Concurrency versus parallelism
- Parallelism: more than one task is executed at the same time. That means that the tasks run on different processors or processor cores.
- Concurrency: more than one task makes progress at the same time. Often, tasks depend on each other. Concurrent tasks may run in parallel, but they can also be run via time slicing (virtual parallelism, if you will).
These terms are not always used precisely, but the context usually makes it clear what is meant.
Kinds of parallelism
Two models of parallelism are:
- Data parallelism: The same piece of code is executed several times in parallel. The instances operate on different elements of the same dataset. For example: MapReduce is a data-parallel programming model.
- Task parallelism: Different pieces of code are executed in parallel. Examples: Web Workers and the Unix model of spawning processes.
ParallelJS tackles data parallelism.
ParallelJS started its life as River Trail
with iteration methods whose callbacks are executed concurrently.
ParallelJS brings the RiverTrail idea to normal arrays and has recently been included in Firefox Nightly. It adds three methods to arrays (binary data will eventually get those methods, too):
These methods work like the traditional array methods map()
, but the order in which the elements are processed is undefined (with the non-par versions, you know exactly in which order they are processed). That enables concurrent execution of multiple instances of the callback. However, not all callbacks can be run concurrently. A callback must fulfill certain requirements:
- It must not mutate shared data. It can freely change data that it has created, but can only read data from the outside world.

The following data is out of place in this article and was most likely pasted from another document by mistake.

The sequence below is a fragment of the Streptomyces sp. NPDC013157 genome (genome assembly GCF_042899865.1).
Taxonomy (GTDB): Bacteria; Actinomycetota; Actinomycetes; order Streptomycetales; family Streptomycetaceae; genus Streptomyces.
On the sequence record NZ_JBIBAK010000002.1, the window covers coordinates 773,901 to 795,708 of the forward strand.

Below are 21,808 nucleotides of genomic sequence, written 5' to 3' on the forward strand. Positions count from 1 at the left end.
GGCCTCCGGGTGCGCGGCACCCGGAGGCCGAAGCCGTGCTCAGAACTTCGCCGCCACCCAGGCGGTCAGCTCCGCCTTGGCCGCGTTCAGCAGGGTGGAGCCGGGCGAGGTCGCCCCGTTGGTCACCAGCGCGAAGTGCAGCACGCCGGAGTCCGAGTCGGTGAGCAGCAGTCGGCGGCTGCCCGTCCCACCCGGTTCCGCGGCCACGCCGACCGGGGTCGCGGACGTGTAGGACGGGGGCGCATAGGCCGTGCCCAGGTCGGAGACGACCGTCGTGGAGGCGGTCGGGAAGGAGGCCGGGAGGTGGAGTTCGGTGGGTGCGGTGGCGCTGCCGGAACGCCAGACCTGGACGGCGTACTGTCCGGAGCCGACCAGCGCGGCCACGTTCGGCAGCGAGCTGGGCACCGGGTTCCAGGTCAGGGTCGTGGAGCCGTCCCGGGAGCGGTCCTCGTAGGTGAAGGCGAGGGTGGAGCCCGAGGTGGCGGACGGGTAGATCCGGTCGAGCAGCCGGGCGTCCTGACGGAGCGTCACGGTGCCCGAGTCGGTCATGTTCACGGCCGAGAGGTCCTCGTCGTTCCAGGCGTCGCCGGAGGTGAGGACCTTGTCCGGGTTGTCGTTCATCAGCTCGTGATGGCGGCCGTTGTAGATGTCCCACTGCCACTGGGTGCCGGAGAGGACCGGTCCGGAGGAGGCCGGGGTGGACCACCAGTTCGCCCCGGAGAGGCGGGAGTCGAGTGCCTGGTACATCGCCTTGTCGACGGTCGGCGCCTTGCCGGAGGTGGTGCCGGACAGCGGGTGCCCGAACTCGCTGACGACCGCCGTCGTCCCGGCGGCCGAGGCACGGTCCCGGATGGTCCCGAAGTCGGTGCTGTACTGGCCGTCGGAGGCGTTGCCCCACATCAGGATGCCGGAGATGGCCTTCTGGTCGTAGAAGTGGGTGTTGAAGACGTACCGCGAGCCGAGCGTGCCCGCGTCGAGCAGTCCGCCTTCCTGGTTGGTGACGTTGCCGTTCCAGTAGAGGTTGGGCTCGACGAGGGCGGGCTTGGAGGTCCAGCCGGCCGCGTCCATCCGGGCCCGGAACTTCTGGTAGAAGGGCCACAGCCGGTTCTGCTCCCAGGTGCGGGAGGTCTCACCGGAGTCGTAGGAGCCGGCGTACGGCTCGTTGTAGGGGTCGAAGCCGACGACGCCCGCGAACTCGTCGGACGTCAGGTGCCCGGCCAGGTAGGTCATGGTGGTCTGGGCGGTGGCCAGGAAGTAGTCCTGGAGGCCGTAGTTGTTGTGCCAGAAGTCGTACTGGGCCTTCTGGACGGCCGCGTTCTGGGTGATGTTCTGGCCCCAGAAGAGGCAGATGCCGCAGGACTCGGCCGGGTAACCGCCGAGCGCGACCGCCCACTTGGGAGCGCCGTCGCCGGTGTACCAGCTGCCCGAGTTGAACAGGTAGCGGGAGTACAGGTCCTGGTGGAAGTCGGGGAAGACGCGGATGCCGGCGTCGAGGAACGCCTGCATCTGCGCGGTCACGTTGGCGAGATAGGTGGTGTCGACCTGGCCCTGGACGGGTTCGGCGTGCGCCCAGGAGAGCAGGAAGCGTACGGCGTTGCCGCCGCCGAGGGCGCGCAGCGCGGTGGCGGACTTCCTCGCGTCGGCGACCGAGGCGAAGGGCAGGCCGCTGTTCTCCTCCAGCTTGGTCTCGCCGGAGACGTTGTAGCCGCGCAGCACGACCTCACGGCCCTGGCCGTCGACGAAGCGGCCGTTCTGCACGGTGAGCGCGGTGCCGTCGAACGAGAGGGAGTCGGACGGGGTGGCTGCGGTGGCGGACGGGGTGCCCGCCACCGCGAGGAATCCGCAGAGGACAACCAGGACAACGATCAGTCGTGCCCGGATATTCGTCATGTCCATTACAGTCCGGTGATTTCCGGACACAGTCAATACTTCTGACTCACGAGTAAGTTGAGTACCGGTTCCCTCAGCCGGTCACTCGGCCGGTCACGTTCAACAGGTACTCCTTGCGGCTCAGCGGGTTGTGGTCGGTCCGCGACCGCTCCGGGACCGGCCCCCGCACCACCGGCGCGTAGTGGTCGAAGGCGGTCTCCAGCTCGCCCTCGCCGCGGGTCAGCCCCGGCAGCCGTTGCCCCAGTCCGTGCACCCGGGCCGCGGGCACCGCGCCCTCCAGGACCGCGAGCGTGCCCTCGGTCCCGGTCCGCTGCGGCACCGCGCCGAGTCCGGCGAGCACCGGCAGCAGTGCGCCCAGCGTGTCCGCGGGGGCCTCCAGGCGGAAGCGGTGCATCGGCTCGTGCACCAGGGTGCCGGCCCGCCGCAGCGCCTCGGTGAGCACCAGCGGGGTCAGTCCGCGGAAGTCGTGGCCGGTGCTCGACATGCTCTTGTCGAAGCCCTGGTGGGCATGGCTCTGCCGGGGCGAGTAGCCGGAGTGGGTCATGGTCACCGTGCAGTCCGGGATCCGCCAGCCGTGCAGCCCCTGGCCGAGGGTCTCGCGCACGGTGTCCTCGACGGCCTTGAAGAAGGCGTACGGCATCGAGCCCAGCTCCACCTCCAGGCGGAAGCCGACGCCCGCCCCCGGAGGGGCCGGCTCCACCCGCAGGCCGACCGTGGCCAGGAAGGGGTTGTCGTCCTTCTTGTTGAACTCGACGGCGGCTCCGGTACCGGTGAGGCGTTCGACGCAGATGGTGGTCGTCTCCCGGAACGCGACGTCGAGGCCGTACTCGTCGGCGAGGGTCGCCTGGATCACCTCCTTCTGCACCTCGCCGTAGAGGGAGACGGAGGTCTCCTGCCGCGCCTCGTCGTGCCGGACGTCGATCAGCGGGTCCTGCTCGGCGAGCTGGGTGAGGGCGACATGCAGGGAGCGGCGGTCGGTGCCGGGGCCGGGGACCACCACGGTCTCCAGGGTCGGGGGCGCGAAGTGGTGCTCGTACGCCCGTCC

PJS code is executed like this: It is first run sequentially and observed. The requirements for parallelism are checked. If they are fulfilled, parallel code is produced and run in parallel. If any of the requirements are not fulfilled anymore, then PJS reverts to sequential execution.
The rules for when PJS code can be run concurrently will probably never be standardized, because a PJS standard needs to accomodate a variety of implementation approaches (see below). There will, however, be guidelines and recommendations for what works for most implementations.
Given how difficult it is to predict whether your code can be run concurrently or not, an important part of PJS will be diagnostic tools. They will let you find out when and why code is not parallelizable.
ParallelJS is currently tentatively scheduled for ECMAScript 8. If you are worried that that’s too far into the future: ECMAScript 7 and ECMAScript 8 will be smaller and developed more quickly than ECMAScript 6.
Modes of execution
There are several conceivable ways of executing PJS code:
- Sequentially: a shim can make the PJS array methods available on older engines
- Concurrently: run multiple instances of the callback concurrently. The operating system can distribute those instances across cores.
- SIMD: use SIMD processor instructions (such as Intel’s SSE) for faster processing.
- GPU: run vectorized code, but on the GPU instead of the CPU.
The current PJS implementation supports #2. A shim for older engines is available, too. #3 and #4 are being explored but will probably take a while to be implemented.
Mozilla is also considering added task parallelism
Therefore, the task parallelism exensions will profit greatly from the work done for PJS. This new kind of task parallelism would be more lightweight than Web Workers and be added to the language proper (as opposed to be part of the web platform).
This post is based on the following blog posts by Mozilla researcher Nicholas D. Matsakis.